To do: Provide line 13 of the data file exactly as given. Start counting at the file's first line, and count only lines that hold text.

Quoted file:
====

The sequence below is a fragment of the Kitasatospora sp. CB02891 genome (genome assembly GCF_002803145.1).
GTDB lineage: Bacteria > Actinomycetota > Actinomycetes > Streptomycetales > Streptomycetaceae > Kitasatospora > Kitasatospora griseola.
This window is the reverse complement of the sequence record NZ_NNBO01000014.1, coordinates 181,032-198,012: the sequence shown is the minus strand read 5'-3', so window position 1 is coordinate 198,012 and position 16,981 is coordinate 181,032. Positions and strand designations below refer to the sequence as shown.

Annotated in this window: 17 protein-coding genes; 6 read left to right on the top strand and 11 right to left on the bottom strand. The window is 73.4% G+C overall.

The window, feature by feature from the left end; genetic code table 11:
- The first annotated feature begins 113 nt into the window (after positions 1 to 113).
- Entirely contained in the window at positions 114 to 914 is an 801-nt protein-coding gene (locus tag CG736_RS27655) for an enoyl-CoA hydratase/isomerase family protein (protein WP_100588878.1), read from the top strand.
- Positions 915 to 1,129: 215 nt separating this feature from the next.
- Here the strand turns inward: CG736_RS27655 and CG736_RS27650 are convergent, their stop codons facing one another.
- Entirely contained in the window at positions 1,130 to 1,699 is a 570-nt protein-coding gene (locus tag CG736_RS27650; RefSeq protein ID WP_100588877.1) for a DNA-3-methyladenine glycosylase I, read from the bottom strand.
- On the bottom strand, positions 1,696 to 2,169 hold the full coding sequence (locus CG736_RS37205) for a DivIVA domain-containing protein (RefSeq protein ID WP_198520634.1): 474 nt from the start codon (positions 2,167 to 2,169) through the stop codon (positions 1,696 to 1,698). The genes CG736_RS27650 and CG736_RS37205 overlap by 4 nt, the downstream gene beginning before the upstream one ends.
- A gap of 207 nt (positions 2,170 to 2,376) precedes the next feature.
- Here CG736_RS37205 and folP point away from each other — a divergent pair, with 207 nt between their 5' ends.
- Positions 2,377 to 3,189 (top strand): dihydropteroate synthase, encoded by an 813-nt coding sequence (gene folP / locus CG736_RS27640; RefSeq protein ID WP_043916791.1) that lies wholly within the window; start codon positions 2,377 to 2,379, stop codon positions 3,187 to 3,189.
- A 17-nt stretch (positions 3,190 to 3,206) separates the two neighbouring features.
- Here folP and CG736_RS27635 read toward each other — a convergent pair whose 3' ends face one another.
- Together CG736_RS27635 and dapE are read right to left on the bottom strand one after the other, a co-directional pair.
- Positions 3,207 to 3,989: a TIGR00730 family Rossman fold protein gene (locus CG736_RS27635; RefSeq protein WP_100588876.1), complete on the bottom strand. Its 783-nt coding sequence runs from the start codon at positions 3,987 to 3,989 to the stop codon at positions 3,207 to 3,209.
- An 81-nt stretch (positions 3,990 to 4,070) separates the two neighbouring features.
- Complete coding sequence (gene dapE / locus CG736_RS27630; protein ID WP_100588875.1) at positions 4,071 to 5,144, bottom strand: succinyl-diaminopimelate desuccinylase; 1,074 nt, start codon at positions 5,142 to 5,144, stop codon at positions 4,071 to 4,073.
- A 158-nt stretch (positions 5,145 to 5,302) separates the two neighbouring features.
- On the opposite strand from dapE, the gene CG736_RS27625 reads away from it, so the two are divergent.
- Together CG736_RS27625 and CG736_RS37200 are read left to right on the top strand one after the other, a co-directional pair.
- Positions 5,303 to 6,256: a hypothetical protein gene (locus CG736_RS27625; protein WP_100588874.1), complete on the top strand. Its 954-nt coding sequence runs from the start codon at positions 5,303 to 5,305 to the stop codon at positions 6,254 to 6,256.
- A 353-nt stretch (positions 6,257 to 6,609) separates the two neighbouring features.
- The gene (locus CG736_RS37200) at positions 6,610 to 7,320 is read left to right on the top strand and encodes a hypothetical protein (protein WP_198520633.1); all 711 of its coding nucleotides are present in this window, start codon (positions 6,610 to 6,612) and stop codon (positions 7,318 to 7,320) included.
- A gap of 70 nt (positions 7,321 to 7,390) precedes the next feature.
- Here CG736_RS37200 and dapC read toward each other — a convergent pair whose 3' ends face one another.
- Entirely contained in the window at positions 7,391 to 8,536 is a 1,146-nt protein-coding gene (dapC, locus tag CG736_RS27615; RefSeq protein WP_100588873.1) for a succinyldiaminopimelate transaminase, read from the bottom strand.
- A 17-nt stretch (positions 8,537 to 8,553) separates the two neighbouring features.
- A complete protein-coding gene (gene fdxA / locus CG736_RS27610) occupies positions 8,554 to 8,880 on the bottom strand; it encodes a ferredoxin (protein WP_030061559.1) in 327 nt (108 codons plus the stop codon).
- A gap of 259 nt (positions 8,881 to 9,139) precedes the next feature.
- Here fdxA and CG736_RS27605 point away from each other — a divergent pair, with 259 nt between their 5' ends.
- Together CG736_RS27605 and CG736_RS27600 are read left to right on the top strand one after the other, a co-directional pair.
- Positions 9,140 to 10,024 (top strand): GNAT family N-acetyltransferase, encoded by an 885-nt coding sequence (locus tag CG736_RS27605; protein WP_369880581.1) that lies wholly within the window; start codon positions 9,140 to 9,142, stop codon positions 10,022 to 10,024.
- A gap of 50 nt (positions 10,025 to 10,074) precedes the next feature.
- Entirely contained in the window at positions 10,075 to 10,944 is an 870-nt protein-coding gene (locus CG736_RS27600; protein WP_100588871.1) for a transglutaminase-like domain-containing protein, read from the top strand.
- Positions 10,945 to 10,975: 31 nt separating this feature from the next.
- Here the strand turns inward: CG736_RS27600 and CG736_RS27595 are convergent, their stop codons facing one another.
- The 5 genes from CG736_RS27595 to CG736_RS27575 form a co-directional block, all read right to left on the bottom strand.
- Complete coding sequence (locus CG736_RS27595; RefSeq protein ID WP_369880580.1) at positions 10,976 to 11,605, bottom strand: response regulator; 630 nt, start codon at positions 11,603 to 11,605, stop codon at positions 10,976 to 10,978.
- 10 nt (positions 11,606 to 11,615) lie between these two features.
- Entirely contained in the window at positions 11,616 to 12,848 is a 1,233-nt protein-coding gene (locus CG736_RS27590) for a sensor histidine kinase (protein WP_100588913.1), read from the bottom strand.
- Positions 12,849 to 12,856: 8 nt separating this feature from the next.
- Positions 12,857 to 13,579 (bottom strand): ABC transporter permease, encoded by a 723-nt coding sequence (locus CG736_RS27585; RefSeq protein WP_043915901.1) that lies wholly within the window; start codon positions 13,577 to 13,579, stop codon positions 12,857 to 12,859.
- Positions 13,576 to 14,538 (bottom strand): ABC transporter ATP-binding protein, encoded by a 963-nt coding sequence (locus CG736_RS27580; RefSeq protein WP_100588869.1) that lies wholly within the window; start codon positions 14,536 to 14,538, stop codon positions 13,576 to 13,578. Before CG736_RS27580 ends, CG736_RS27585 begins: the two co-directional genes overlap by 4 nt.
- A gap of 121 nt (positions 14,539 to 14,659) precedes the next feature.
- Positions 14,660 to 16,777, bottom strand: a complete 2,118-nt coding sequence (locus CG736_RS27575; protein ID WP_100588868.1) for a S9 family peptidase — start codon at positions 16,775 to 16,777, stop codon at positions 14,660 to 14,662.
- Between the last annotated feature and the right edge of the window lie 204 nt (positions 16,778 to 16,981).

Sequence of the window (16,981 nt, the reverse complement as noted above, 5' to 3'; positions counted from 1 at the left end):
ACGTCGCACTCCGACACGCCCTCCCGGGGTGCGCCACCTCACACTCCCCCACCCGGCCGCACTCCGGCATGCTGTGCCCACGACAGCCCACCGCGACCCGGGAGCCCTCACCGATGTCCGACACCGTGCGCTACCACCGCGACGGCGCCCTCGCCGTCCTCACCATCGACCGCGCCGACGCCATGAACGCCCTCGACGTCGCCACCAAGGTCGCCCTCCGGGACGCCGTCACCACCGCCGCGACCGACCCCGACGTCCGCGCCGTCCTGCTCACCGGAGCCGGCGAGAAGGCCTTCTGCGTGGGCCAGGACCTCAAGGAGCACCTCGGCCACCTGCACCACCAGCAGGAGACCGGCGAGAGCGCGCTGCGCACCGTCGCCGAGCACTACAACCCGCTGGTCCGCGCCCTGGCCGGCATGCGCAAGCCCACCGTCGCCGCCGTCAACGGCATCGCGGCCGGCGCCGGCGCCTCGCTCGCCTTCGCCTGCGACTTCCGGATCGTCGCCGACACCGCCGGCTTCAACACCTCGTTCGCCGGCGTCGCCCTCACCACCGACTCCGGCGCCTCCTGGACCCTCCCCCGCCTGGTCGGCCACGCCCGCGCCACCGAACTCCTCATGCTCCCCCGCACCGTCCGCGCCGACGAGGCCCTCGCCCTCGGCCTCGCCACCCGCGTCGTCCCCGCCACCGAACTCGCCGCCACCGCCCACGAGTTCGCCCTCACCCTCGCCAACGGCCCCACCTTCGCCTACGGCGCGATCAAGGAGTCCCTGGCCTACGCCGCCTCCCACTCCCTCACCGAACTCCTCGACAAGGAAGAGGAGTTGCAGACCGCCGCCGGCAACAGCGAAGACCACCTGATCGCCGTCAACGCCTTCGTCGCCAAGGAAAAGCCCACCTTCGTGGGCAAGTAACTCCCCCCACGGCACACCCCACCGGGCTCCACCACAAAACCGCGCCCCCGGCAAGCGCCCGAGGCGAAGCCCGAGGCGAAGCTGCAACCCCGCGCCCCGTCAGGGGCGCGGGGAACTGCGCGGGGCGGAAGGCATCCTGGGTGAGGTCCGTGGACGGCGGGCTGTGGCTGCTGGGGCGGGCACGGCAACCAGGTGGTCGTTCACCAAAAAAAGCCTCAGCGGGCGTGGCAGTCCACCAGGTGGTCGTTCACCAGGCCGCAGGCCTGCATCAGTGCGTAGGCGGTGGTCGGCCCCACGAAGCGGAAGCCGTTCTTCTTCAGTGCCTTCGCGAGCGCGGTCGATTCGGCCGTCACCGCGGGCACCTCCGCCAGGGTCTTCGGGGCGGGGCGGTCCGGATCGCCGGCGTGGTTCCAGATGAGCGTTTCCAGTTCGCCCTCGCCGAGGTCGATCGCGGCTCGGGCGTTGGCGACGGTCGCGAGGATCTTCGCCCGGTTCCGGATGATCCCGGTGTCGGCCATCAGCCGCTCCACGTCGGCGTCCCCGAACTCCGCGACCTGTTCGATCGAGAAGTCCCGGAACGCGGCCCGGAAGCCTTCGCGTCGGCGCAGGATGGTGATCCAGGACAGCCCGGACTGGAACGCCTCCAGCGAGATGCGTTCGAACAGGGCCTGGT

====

- Here CG736_RS37205 and folP point away from each other — a divergent pair, with 207 nt between their 5' ends.